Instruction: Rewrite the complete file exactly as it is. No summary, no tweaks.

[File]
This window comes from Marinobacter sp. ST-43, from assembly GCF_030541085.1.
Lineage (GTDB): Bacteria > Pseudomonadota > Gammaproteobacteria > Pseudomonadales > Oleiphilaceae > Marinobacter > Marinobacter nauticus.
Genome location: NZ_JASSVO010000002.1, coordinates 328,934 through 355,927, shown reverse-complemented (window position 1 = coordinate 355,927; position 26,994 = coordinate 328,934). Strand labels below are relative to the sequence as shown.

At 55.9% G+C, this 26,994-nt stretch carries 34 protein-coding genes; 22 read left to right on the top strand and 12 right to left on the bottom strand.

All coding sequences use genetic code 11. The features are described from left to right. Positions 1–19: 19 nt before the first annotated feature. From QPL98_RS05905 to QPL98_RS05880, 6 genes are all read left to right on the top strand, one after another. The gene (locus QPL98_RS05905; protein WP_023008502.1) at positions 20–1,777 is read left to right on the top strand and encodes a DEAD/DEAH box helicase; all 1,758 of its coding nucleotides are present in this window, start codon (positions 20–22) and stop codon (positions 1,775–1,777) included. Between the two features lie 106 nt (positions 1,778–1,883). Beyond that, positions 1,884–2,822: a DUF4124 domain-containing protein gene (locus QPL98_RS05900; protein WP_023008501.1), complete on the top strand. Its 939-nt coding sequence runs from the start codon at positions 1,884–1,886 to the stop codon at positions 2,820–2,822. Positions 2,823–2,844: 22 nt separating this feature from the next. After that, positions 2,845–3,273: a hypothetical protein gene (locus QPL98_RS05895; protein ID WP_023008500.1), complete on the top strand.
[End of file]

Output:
This window comes from Marinobacter sp. ST-43, from assembly GCF_030541085.1.
Lineage (GTDB): Bacteria > Pseudomonadota > Gammaproteobacteria > Pseudomonadales > Oleiphilaceae > Marinobacter > Marinobacter nauticus.
Genome location: NZ_JASSVO010000002.1, coordinates 328,934 through 355,927, shown reverse-complemented (window position 1 = coordinate 355,927; position 26,994 = coordinate 328,934). Strand labels below are relative to the sequence as shown.

At 55.9% G+C, this 26,994-nt stretch carries 34 protein-coding genes; 22 read left to right on the top strand and 12 right to left on the bottom strand.

All coding sequences use genetic code 11. The features are described from left to right. Positions 1–19: 19 nt before the first annotated feature. From QPL98_RS05905 to QPL98_RS05880, 6 genes are all read left to right on the top strand, one after another. The gene (locus QPL98_RS05905; protein WP_023008502.1) at positions 20–1,777 is read left to right on the top strand and encodes a DEAD/DEAH box helicase; all 1,758 of its coding nucleotides are present in this window, start codon (positions 20–22) and stop codon (positions 1,775–1,777) included. Between the two features lie 106 nt (positions 1,778–1,883). Beyond that, positions 1,884–2,822: a DUF4124 domain-containing protein gene (locus QPL98_RS05900; protein WP_023008501.1), complete on the top strand. Its 939-nt coding sequence runs from the start codon at positions 1,884–1,886 to the stop codon at positions 2,820–2,822. Positions 2,823–2,844: 22 nt separating this feature from the next. After that, positions 2,845–3,273: a hypothetical protein gene (locus QPL98_RS05895; protein ID WP_023008500.1), complete on the top strand.